Author: Chris Malanga (page 2 of 10)

Create QR Codes Right in Google Sheets

You know what QR codes are, right? They are those funky square images that you can scan and be instantly transported to a website. But QR codes are so much more than that.

You can create QR codes that provide directions, prompt the user to make a phone call, share contact information and more. QR codes are very useful, especially to educators. But how can we easily create them? Sites such as QRStuff.com are helpful, and the Goo.gl URL shortener had them built in (but Goo.gl is going away in a few weeks). read more

Save Time by Reusing Google Forms 

Google Forms is one of my favorite G Suite apps. Why? It is just so useful for many things.

Maybe you need a training evaluation… online Voting for Homecoming King/ Queen… an easy Registration Form… collecting Student IEP data… a quick Discipline Form… or a Reading Log. Not to mention the awesomeness of self-grading quizzes.

All these things and more are possible with Google Forms.

One of the biggest problems is that we have so darn many Forms cluttering up our Google Drive. Let’s say I have my students complete a weekly reading log. If I’m teaching reading to three groups of students, times 36 weeks… that’s potentially 100+ forms that I will create. read more

No more Remind texts for Verizon customers

Remind – the secure text-messaging service used by thousands of teachers to communicate with students and parents has announced that they are going to discontinue text messaging for those who use Verizon Wireless.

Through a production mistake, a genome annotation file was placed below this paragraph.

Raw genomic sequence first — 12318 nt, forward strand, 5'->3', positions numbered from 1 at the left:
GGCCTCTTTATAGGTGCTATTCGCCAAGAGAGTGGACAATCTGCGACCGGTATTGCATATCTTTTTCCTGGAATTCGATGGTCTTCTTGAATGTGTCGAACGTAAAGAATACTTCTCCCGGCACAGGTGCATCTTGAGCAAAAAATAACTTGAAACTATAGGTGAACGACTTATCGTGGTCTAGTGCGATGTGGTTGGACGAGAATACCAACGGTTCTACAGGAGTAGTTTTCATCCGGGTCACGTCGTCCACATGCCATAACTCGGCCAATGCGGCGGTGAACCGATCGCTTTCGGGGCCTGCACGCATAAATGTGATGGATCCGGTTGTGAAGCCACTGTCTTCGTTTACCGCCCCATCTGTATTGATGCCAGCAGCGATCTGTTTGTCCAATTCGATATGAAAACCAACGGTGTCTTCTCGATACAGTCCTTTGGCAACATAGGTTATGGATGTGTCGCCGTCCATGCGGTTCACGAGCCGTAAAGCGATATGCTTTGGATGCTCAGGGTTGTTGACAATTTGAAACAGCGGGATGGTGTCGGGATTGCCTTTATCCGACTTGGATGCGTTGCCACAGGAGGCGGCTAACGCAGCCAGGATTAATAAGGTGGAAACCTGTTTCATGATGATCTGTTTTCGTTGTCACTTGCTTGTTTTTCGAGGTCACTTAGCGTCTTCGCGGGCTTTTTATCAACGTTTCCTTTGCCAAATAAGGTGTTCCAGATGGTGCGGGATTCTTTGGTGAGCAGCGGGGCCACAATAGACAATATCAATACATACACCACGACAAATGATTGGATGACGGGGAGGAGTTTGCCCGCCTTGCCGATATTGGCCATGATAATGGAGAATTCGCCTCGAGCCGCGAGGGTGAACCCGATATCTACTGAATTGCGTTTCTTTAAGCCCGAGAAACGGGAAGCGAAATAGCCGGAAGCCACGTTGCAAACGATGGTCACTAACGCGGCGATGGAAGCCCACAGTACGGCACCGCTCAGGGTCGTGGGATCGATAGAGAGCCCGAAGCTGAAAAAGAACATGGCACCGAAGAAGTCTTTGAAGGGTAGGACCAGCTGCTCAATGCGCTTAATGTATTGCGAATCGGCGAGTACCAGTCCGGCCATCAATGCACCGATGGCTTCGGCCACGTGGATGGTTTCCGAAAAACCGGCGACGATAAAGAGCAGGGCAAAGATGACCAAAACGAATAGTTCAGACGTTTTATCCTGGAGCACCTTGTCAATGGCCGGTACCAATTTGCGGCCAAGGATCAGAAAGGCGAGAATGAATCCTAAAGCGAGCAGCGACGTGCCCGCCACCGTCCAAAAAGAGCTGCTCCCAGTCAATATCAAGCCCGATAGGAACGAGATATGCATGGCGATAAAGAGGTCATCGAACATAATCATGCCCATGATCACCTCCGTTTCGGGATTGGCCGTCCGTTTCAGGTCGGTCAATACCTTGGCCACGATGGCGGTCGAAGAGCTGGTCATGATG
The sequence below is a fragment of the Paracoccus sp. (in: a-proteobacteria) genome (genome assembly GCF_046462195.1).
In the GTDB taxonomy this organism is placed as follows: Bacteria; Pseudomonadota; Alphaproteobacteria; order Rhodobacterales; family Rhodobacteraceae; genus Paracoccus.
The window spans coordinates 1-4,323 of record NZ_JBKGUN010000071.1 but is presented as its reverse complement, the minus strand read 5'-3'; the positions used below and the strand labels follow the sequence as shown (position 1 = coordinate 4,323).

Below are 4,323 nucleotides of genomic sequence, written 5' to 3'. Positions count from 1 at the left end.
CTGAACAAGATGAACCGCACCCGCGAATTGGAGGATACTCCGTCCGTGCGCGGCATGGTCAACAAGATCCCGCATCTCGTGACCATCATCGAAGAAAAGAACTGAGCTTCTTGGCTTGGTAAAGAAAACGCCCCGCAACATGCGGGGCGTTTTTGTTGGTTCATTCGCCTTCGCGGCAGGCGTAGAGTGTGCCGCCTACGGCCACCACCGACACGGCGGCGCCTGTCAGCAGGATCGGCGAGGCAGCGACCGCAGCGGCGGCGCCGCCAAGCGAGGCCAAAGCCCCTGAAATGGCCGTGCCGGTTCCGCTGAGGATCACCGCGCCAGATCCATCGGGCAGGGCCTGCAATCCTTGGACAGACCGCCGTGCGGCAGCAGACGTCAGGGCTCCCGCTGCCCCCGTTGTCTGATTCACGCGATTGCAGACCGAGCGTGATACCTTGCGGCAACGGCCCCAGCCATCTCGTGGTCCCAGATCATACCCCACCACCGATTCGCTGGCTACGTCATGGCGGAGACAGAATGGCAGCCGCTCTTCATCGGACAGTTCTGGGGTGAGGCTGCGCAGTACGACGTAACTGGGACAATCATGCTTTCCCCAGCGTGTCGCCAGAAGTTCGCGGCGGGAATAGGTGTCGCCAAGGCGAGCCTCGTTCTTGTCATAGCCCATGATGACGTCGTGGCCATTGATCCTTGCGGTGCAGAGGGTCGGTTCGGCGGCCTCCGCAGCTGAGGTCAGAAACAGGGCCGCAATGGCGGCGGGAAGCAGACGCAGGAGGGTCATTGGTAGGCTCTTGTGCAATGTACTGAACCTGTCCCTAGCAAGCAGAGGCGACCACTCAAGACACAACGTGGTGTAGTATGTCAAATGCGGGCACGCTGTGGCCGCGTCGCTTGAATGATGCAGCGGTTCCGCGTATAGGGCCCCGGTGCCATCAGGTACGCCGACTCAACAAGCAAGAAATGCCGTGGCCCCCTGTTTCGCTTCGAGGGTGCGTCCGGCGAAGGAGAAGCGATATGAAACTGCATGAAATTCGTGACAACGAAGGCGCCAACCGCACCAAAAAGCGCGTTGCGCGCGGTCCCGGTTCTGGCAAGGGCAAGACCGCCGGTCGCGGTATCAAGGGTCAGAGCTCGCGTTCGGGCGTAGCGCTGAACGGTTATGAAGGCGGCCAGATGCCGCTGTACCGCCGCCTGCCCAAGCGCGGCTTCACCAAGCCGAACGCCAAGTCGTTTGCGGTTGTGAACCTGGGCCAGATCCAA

The reason for this change is that Verizon has increased the fee it charges Remind to deliver text messages to its customers. Even though parents and students opt-in to the messages, Verizon will now be classifying them as Spam and charging Remind an extra fee (making each text 11 times more expensive). read more

Math + Pixel Art = Engaging Activity

This week’s tip builds on a previous one that Kristie Hughes did on Pixel Art. I highly recommend that you read Kristie’s tip when you get a chance, but the TL:DR version is this: You can use conditional formatting in Google Sheets to color cells to make pictures. This is called pixel art, and it used to be done manually using graph paper. Here’s an example of a Mario character that is done as pixel art:

I have been helping the second grade classes at Montpelier Elementary School to learn more about using Google. Since the holidays are coming up, I wanted my last class before Christmas break to be a fun and engaging one (teachers, you know all too well how the kiddos can be right before a break!). So I decided to combine pixel art with math facts and it was an awesome activity! read more

Add a “Parent Corner” to Google Classroom Assignments

Today’s tip comes from the amazing Alice Keeler… and as a parent, I think it’s a fabulous idea.

Alice’s idea takes advantage of Google Classroom’s Guardian Summary emails that are auto-generated and emailed to parents. Guardian summaries are a great way to share what’s going on in your classroom without giving parents direct access into your Google Classroom.

Guardian email summaries include missing work, upcoming work, and recent Classroom activity (including announcements, assignments, and questions recently posted by teachers). read more

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